Others theorize that ADD is not a single disorder, but a complicated syndrome made up of a cluster of impairments that affects many different parts of the brain, which causes or contributes to a vulnerability to many different types of psychiatric illnesses.

In future articles in The Comorbities Series, I’ll expand on how some of these additional and overlapping syndromes affect particular ADD symptom profiles, along with suggesting some ideas about what you can DO to help you manage the effect they have on your lives.

But before I conclude this one, let’s take a closer look at how often comorbities effect the ADD population.

According to Dr. Kenny Handleman:

The most common comorbid conditions with ADD or ADHD in kids and teens are: Learning Disabilities, Behavior Disorders (including Oppsitional Defiant Disorder and Conduct Disorder), Anxiety Disorders, Mood Disorders (commonly Depression, rarely Bipolar Disorder), tic disorders (like tourette’s), etc.

In adults, he says, comorbidity in ADHD is very common. Research has shown that only about 14% of adult ADHD is simple ADHD, meaning that 86% of adults with ADD or ADHD actually have a second or third disorder.

In addition to comorbidities found in children, ADDults also present with substance abuse and dependences, personality disorders, and high rates of Learning Disabilities, Behavior Disorders, Anxiety Disorders, Depression and even Bipolar disorder.

According to Yales’ Thomas E. Brown, Ph.D.
in his comprehensive book on the topic, Attention-Deficit Disorders and Comorbidities
in Children, Adolescents, and Adults

. . . comparisons of individuals in the general population with ADD and persons without ADD have yielded markedly higher incidence rates for a wide variety of psychiatric disorders in the ADD samples.

  • For example, the generally reported rate of anxiety disorders in the general population of children is about 5%; among children with ADD the observed rate of anxiety disorders is approximately 25%.
  • Similarly elevated incidences of major depressive disorder, oppositional defiant disorder, conduct disorder, learning disorders, bipolar disorder, Tourette syndrome, substance abuse, and other psychiatric diagnoses have been reported for children and/or adults with ADD (Biederman et al. 1991b, 1993).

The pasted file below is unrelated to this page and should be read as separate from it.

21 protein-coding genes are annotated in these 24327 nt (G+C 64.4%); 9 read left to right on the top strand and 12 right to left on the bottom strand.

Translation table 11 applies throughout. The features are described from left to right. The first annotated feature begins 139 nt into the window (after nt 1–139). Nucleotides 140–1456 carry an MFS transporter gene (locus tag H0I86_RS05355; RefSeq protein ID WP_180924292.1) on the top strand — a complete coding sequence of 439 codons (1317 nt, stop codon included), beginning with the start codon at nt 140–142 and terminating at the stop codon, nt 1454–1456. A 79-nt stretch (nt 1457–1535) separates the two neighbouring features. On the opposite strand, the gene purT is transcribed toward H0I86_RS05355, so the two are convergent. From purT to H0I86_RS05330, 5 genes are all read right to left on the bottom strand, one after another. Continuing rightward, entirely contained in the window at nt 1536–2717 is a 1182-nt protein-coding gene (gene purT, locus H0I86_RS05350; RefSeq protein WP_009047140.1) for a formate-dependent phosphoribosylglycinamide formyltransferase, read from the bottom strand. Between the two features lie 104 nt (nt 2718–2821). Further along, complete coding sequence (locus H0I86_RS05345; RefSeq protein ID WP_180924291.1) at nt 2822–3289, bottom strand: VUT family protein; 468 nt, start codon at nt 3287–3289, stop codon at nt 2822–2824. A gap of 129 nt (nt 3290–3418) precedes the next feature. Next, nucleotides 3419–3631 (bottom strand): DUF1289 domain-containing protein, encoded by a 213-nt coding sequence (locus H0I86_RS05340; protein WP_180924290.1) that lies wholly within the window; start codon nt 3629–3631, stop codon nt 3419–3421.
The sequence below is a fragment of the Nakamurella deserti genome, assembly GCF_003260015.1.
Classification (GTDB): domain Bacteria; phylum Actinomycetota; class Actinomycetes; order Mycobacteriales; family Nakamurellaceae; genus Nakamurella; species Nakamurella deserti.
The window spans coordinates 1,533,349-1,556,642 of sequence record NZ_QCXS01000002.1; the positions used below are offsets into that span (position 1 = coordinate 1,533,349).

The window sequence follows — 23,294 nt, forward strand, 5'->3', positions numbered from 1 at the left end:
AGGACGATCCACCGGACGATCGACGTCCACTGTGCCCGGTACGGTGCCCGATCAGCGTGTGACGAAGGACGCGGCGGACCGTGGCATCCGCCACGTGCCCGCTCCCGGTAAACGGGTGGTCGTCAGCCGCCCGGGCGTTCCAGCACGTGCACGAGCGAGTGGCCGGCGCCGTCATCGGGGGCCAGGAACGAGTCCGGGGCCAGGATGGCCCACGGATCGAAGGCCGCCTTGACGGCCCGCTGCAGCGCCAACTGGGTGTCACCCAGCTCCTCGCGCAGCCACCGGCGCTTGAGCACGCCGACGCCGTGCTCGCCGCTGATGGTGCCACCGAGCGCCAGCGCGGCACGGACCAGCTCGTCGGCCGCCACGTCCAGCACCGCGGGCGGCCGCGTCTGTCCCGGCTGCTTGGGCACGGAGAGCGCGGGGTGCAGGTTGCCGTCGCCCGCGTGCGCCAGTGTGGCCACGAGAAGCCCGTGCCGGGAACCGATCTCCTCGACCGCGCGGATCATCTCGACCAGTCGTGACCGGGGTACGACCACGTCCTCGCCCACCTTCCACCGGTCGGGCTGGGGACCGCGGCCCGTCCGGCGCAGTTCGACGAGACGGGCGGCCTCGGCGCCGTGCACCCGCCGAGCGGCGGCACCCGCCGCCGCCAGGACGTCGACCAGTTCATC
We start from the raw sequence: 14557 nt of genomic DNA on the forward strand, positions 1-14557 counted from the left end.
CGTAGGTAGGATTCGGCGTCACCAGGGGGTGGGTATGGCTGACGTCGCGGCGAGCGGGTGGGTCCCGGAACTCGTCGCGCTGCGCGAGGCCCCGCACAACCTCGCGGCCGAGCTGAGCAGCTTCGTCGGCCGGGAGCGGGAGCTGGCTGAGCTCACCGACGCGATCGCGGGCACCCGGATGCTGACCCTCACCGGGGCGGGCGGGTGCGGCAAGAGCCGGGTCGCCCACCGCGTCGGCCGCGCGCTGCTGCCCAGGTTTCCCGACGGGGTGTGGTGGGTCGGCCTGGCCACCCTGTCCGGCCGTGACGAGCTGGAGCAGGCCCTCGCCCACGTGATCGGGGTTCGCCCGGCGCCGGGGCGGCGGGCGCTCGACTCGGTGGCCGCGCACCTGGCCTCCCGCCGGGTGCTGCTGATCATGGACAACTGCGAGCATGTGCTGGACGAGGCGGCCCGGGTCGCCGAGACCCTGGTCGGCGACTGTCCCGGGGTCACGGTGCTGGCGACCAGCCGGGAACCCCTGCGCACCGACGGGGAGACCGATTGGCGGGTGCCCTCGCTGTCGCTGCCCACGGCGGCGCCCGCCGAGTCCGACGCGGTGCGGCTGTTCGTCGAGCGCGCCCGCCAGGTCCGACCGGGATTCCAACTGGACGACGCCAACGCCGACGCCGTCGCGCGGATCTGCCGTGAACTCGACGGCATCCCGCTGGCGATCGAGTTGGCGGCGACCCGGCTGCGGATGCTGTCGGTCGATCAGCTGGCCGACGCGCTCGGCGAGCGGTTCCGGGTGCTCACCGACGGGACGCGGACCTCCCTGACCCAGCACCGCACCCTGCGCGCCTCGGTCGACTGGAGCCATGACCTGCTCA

• . . . Biederman et al. (1992) reported that among the children with ADDs in their sample, 51% met the criteria for at least one other psychiatric diagnosis;
  • among adults with ADDs in [the above] sample, the authors found 77% with at least one comorbid psychiatric diagnosis.

Carole Jacobs and Isadore Wendel, Ph.D., MSCP note the following, on their site:

  • 45% of ADDults have mood disorders, including depression — three times the instance of depression in the general population
  • 59% suffered from anxiety disorders (3.2 times higher than the general population)
  • 35% had issues with substance or alcohol abuse or dependency (2.8 times the general population), and
  • 69% suffered from impulse disorders (5.9 times the general population).

ADDults at Greater Risk

They go on to say that research shows that ADDults had an even higher rate of comorbidity than ADD children, and that, at some point in their lives:

  • 63% had been treated for depression
  • 35% for anxiety
  • 30% for conduct disorders
  • over 33% also suffered from oppositional disorder at some point, and
  • almost 25% suffer from social phobia, and that
  • with ADDults with the combined type, 69% had some history of substance abuse and/or dependence.

Stay tuned – there’s A LOT more to explore about ADD Comorbidities. AS ALWAYS, if you’d like notification about additional posts in this series (or any other), give your name and email to the nice form at the top of the skinny column to your right. (If you’ve done this for another series, you’re good to go! You only need to do this once.)  Stringent NO SPAM policy.

If you’d like some one-on-one (or group) coaching help with anything that came up while you were reading this article (either for your own life, that of a loved one, or as coaching skills development), click the E-me link  <—here (or on the menubar at the top of every page) and I’ll get back to you ASAP (accent on the “P”ossible!)

Related Articles on ADDandSoMuchMore.com

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About Madelyn Griffith-Haynie, MCC, SCAC
Award-winning ADD Coach Training Field founder; ADD Coaching field co-founder; [life] Coaching pioneer -- Neurodiversity Advocate, Coach, Mentor & Poster Girl -- Multi-Certified -- 25 years working with EFD [Executive Functioning disorders] and struggles in hundreds of people from all walks of life. I developed and delivered the world's first ADD-specific coach training curriculum: multi-year, brain-based, and ICF Certification tracked. In addition to my expertise in ADD/EF Systems Development Coaching, I am known for training and mentoring globally well-informed ADD Coach LEADERS with the vision to innovate, many of the most visible, knowledgeable and successful ADD Coaches in the field today (several of whom now deliver highly visible ADD coach trainings themselves). For almost a decade, I personally sponsored and facilitated seven monthly, virtual and global, no-charge support and information groups The ADD Hours™ - including The ADD Expert Speakers Series, hosting well-known ADD Professionals who were generous with their information and expertise, joining me in my belief that "It takes a village to educate a world." I am committed to being a thorn in the side of ADD-ignorance in service of changing the way neurodiversity is thought about and treated - seeing "a world that works for everyone" in my lifetime. Get in touch when you're ready to have a life that works BECAUSE of who you are, building on strengths to step off that frustrating treadmill "when 'wanting to' just doesn't get it DONE!"